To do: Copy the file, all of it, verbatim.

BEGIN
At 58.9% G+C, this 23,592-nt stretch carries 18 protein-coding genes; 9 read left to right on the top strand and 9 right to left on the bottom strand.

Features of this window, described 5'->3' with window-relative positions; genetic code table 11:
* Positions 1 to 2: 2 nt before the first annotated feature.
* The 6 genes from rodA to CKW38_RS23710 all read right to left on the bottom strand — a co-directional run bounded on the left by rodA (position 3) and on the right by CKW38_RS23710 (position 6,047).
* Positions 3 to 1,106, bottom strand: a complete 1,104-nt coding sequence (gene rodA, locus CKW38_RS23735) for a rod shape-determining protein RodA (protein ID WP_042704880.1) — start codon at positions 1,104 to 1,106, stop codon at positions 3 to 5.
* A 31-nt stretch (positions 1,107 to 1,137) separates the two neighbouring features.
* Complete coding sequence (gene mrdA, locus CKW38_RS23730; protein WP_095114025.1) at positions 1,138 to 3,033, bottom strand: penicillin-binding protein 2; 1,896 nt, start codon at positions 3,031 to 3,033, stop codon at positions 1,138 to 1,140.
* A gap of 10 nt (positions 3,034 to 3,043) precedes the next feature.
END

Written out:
At 58.9% G+C, this 23,592-nt stretch carries 18 protein-coding genes; 9 read left to right on the top strand and 9 right to left on the bottom strand.

Features of this window, described 5'->3' with window-relative positions; genetic code table 11:
* Positions 1 to 2: 2 nt before the first annotated feature.
* The 6 genes from rodA to CKW38_RS23710 all read right to left on the bottom strand — a co-directional run bounded on the left by rodA (position 3) and on the right by CKW38_RS23710 (position 6,047).
* Positions 3 to 1,106, bottom strand: a complete 1,104-nt coding sequence (gene rodA, locus CKW38_RS23735) for a rod shape-determining protein RodA (protein ID WP_042704880.1) — start codon at positions 1,104 to 1,106, stop codon at positions 3 to 5.
* A 31-nt stretch (positions 1,107 to 1,137) separates the two neighbouring features.
* Complete coding sequence (gene mrdA, locus CKW38_RS23730; protein WP_095114025.1) at positions 1,138 to 3,033, bottom strand: penicillin-binding protein 2; 1,896 nt, start codon at positions 3,031 to 3,033, stop codon at positions 1,138 to 1,140.
* A gap of 10 nt (positions 3,034 to 3,043) precedes the next feature.